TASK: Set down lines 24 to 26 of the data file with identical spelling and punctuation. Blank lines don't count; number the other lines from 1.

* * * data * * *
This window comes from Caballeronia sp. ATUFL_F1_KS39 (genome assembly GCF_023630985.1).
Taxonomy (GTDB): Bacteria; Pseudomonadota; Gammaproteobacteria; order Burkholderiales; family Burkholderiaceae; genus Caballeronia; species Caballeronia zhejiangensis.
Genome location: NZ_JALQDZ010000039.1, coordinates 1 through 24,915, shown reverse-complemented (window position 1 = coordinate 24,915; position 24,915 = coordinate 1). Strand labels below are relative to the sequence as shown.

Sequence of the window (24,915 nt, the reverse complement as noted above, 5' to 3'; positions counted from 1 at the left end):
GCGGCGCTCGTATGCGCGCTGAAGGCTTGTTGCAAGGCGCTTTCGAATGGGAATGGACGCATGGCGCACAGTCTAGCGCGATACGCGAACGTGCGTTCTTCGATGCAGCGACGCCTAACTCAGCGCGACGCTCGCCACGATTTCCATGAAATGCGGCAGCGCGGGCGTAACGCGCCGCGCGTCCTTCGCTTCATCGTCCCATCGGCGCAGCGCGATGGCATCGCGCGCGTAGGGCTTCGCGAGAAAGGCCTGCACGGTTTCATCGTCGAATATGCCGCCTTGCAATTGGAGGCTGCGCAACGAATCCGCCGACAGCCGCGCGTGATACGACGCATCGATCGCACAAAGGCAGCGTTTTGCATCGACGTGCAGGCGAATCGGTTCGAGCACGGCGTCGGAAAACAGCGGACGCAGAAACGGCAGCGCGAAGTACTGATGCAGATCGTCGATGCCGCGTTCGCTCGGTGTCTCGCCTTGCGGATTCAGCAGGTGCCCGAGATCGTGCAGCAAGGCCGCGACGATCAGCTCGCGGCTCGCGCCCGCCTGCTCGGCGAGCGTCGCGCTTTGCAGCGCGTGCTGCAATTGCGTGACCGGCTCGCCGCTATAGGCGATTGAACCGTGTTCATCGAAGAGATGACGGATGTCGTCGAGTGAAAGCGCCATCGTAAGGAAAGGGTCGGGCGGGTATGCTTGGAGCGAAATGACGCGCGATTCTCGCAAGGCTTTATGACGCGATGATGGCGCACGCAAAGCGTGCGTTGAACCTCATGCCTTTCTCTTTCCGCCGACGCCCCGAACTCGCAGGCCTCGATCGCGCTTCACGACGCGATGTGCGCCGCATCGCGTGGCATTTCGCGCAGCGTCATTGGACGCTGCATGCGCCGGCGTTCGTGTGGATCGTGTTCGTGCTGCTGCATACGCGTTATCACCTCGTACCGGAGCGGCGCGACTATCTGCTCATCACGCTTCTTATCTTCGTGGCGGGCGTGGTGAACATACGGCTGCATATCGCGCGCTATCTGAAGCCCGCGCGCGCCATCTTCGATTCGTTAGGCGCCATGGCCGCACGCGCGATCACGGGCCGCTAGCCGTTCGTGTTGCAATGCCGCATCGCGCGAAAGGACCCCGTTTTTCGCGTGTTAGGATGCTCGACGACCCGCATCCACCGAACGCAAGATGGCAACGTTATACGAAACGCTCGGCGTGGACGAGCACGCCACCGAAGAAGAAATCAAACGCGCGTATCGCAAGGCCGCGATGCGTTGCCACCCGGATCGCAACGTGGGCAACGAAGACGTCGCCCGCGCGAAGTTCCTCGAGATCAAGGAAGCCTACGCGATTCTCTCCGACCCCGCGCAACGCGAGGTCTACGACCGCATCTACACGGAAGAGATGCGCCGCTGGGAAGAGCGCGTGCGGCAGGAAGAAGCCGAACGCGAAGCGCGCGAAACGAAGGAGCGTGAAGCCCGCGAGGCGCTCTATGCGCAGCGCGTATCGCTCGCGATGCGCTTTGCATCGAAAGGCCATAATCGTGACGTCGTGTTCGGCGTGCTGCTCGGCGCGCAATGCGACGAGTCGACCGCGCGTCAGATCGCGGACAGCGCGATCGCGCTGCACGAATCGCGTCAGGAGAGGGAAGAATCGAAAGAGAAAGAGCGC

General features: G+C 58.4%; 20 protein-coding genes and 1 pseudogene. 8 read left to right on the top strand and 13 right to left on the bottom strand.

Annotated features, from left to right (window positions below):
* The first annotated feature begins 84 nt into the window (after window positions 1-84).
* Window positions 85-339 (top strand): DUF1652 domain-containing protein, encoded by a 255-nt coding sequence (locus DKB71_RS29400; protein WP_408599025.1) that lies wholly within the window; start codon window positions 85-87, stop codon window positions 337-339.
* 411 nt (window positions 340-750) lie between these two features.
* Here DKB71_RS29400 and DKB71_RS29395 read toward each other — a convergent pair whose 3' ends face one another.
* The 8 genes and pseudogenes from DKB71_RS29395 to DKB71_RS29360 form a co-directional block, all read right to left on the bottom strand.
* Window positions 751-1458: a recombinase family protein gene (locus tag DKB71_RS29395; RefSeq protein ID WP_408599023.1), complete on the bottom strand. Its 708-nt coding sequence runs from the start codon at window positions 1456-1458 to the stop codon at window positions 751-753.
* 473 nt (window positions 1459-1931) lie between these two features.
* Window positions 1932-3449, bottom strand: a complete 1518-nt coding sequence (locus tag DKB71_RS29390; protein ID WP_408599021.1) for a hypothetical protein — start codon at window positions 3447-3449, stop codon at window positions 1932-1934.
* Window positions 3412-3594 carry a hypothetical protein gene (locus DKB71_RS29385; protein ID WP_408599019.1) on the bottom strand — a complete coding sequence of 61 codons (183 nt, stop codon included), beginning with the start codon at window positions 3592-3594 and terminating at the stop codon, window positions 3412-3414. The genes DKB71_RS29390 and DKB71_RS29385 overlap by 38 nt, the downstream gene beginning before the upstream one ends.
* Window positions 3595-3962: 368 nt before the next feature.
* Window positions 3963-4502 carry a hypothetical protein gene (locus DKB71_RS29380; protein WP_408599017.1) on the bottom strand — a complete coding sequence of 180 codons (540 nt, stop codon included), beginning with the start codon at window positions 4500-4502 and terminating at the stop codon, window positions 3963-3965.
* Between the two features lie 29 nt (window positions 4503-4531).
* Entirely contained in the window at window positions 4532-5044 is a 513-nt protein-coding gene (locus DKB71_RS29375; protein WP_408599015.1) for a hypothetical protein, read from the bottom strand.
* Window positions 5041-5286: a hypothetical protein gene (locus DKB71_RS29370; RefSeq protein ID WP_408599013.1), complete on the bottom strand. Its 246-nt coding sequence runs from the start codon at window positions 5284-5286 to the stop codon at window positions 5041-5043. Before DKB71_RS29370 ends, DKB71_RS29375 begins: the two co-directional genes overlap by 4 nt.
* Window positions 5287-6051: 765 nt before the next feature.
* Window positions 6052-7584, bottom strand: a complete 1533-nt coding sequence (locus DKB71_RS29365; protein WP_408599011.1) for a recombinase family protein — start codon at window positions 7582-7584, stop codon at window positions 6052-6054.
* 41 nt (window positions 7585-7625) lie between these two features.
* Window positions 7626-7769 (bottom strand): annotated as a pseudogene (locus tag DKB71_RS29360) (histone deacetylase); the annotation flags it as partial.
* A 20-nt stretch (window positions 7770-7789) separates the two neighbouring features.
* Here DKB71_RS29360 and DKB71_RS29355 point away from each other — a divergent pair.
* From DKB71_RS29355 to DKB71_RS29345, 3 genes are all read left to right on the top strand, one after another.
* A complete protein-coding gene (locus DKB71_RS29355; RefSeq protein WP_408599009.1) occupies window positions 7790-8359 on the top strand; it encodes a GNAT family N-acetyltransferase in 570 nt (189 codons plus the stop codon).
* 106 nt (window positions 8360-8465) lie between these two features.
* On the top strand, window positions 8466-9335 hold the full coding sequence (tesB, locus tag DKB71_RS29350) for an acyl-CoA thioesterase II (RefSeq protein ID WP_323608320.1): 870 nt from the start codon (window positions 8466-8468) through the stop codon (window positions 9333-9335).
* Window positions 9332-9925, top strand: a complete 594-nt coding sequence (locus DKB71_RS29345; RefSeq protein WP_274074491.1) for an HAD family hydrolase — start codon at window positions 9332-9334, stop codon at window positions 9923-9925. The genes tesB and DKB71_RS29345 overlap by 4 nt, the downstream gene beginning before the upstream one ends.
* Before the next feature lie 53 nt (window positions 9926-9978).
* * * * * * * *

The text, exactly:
* 41 nt (window positions 7585-7625) lie between these two features.
* Window positions 7626-7769 (bottom strand): annotated as a pseudogene (locus tag DKB71_RS29360) (histone deacetylase); the annotation flags it as partial.
* A 20-nt stretch (window positions 7770-7789) separates the two neighbouring features.